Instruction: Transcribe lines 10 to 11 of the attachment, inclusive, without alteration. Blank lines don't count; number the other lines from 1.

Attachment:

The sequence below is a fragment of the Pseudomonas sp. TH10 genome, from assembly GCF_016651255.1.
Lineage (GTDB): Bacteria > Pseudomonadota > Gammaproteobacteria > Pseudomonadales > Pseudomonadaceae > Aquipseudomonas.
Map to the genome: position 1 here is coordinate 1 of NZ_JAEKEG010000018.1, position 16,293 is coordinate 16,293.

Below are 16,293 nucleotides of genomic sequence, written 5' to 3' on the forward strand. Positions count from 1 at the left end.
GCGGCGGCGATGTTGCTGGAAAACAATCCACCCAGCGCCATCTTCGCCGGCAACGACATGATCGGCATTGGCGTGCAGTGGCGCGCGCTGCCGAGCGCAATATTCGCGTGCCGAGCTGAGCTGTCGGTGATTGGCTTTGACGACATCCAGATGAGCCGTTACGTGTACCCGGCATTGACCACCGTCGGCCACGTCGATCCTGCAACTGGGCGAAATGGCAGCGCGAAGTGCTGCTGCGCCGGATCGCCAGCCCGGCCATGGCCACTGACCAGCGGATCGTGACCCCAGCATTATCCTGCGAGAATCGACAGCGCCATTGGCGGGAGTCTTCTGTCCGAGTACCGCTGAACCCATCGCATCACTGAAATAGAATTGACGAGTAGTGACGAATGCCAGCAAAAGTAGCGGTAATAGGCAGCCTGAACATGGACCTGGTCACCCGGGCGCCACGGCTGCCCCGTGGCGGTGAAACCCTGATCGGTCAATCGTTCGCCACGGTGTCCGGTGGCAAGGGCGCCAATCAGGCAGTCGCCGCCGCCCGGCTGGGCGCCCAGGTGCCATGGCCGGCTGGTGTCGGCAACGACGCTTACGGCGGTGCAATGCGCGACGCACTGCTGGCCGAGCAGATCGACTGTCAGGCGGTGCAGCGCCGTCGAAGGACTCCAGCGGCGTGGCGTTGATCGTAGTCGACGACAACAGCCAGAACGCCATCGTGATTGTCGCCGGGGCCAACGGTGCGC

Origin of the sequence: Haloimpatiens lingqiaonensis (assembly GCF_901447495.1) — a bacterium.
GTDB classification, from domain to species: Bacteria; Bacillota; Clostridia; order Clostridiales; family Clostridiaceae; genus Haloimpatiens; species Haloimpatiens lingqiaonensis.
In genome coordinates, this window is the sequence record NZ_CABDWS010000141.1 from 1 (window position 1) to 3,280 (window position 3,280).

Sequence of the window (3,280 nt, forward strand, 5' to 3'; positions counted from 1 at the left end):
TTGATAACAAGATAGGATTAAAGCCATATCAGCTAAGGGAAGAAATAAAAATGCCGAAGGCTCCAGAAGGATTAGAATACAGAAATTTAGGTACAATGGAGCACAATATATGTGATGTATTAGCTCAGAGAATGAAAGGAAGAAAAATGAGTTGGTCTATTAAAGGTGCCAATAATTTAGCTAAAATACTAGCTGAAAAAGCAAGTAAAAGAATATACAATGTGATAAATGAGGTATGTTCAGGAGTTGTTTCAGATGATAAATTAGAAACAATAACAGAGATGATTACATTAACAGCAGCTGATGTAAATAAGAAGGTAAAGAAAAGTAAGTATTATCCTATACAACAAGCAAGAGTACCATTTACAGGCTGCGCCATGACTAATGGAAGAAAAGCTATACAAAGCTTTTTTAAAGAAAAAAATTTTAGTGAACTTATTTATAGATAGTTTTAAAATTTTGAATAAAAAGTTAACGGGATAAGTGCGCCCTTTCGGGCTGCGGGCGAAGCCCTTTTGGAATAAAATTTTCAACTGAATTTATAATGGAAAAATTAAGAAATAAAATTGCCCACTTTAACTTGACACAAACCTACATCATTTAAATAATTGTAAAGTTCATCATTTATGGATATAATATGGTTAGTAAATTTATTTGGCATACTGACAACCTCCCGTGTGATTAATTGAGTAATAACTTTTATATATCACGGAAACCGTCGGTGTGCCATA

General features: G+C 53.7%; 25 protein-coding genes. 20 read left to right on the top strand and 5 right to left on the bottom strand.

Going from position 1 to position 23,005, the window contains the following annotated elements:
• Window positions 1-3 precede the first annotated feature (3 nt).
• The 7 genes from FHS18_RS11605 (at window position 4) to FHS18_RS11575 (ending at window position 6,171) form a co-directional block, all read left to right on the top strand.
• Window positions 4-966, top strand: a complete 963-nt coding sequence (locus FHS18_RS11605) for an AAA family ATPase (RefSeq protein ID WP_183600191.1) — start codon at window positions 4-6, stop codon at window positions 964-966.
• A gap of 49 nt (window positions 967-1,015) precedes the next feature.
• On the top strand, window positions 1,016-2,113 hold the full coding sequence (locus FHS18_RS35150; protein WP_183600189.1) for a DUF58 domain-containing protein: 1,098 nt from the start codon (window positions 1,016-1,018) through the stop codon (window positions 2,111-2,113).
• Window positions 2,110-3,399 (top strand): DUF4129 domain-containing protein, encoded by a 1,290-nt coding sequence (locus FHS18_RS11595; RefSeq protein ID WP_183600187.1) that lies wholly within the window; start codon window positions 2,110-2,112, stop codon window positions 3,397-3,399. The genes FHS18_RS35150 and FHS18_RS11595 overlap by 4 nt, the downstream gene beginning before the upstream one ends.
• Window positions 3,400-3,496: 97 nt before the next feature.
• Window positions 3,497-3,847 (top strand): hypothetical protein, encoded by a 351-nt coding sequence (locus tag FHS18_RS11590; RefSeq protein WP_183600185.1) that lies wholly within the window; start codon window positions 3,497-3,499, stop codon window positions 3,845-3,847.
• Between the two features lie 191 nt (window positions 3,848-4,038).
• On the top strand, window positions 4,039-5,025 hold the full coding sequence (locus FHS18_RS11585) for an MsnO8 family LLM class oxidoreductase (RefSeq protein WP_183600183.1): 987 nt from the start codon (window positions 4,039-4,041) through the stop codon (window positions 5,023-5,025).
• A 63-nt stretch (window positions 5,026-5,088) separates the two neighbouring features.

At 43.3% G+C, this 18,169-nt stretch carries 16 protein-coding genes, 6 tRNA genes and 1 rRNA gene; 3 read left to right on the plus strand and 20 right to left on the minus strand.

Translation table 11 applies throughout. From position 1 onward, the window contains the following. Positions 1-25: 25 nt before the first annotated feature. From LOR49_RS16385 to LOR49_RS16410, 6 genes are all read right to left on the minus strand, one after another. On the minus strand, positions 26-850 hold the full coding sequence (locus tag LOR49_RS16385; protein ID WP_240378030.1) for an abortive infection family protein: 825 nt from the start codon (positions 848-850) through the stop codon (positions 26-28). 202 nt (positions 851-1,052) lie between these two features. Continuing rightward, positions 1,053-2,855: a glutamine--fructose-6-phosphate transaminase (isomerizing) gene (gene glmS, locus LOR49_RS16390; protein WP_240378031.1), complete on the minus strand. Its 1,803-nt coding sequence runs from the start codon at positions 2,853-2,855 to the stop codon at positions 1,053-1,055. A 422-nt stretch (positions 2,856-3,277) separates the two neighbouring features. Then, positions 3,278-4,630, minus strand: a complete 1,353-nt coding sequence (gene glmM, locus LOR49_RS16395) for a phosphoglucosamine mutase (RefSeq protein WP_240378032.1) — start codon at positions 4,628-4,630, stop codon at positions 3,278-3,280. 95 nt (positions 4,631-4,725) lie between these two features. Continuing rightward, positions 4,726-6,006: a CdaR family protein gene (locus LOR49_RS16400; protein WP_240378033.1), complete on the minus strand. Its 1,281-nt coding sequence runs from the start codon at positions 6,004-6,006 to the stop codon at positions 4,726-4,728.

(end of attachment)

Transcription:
TTGATAACAAGATAGGATTAAAGCCATATCAGCTAAGGGAAGAAATAAAAATGCCGAAGGCTCCAGAAGGATTAGAATACAGAAATTTAGGTACAATGGAGCACAATATATGTGATGTATTAGCTCAGAGAATGAAAGGAAGAAAAATGAGTTGGTCTATTAAAGGTGCCAATAATTTAGCTAAAATACTAGCTGAAAAAGCAAGTAAAAGAATATACAATGTGATAAATGAGGTATGTTCAGGAGTTGTTTCAGATGATAAATTAGAAACAATAACAGAGATGATTACATTAACAGCAGCTGATGTAAATAAGAAGGTAAAGAAAAGTAAGTATTATCCTATACAACAAGCAAGAGTACCATTTACAGGCTGCGCCATGACTAATGGAAGAAAAGCTATACAAAGCTTTTTTAAAGAAAAAAATTTTAGTGAACTTATTTATAGATAGTTTTAAAATTTTGAATAAAAAGTTAACGGGATAAGTGCGCCCTTTCGGGCTGCGGGCGAAGCCCTTTTGGAATAAAATTTTCAACTGAATTTATAATGGAAAAATTAAGAAATAAAATTGCCCACTTTAACTTGACACAAACCTACATCATTTAAATAATTGTAAAGTTCATCATTTATGGATATAATATGGTTAGTAAATTTATTTGGCATACTGACAACCTCCCGTGTGATTAATTGAGTAATAACTTTTATATATCACGGAAACCGTCGGTGTGCCATA

General features: G+C 53.7%; 25 protein-coding genes. 20 read left to right on the top strand and 5 right to left on the bottom strand.